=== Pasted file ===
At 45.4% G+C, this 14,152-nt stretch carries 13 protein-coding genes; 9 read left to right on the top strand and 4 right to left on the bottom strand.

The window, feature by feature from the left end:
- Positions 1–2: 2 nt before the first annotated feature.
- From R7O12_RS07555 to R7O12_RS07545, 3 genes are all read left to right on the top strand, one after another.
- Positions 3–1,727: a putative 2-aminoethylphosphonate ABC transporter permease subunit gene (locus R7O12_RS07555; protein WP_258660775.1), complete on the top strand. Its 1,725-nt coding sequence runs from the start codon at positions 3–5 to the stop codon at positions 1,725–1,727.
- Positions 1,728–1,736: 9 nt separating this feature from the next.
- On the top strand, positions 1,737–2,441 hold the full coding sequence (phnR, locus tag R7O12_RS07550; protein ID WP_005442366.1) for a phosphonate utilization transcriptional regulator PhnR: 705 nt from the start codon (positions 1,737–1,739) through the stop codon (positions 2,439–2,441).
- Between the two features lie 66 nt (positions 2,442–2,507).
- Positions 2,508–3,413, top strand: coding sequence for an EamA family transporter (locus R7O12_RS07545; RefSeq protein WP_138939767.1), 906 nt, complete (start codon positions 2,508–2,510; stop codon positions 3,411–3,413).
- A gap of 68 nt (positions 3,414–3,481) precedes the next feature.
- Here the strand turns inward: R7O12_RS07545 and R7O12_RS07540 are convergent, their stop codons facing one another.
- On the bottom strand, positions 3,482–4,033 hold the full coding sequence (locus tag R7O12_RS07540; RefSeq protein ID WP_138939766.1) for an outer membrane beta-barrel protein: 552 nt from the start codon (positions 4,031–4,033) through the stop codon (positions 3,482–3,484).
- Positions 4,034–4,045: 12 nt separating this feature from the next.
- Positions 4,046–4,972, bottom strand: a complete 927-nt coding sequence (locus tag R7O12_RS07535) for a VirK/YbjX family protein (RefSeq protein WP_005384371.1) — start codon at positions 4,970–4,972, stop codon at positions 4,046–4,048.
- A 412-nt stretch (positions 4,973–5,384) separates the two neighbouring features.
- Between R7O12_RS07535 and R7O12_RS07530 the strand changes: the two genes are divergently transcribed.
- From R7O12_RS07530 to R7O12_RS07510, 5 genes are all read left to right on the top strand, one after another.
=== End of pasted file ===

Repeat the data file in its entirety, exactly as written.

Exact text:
At 45.4% G+C, this 14,152-nt stretch carries 13 protein-coding genes; 9 read left to right on the top strand and 4 right to left on the bottom strand.

The window, feature by feature from the left end:
- Positions 1–2: 2 nt before the first annotated feature.
- From R7O12_RS07555 to R7O12_RS07545, 3 genes are all read left to right on the top strand, one after another.
- Positions 3–1,727: a putative 2-aminoethylphosphonate ABC transporter permease subunit gene (locus R7O12_RS07555; protein WP_258660775.1), complete on the top strand. Its 1,725-nt coding sequence runs from the start codon at positions 3–5 to the stop codon at positions 1,725–1,727.
- Positions 1,728–1,736: 9 nt separating this feature from the next.
- On the top strand, positions 1,737–2,441 hold the full coding sequence (phnR, locus tag R7O12_RS07550; protein ID WP_005442366.1) for a phosphonate utilization transcriptional regulator PhnR: 705 nt from the start codon (positions 1,737–1,739) through the stop codon (positions 2,439–2,441).
- Between the two features lie 66 nt (positions 2,442–2,507).
- Positions 2,508–3,413, top strand: coding sequence for an EamA family transporter (locus R7O12_RS07545; RefSeq protein WP_138939767.1), 906 nt, complete (start codon positions 2,508–2,510; stop codon positions 3,411–3,413).
- A gap of 68 nt (positions 3,414–3,481) precedes the next feature.
- Here the strand turns inward: R7O12_RS07545 and R7O12_RS07540 are convergent, their stop codons facing one another.
- On the bottom strand, positions 3,482–4,033 hold the full coding sequence (locus tag R7O12_RS07540; RefSeq protein ID WP_138939766.1) for an outer membrane beta-barrel protein: 552 nt from the start codon (positions 4,031–4,033) through the stop codon (positions 3,482–3,484).
- Positions 4,034–4,045: 12 nt separating this feature from the next.
- Positions 4,046–4,972, bottom strand: a complete 927-nt coding sequence (locus tag R7O12_RS07535) for a VirK/YbjX family protein (RefSeq protein WP_005384371.1) — start codon at positions 4,970–4,972, stop codon at positions 4,046–4,048.
- A 412-nt stretch (positions 4,973–5,384) separates the two neighbouring features.
- Between R7O12_RS07535 and R7O12_RS07530 the strand changes: the two genes are divergently transcribed.
- From R7O12_RS07530 to R7O12_RS07510, 5 genes are all read left to right on the top strand, one after another.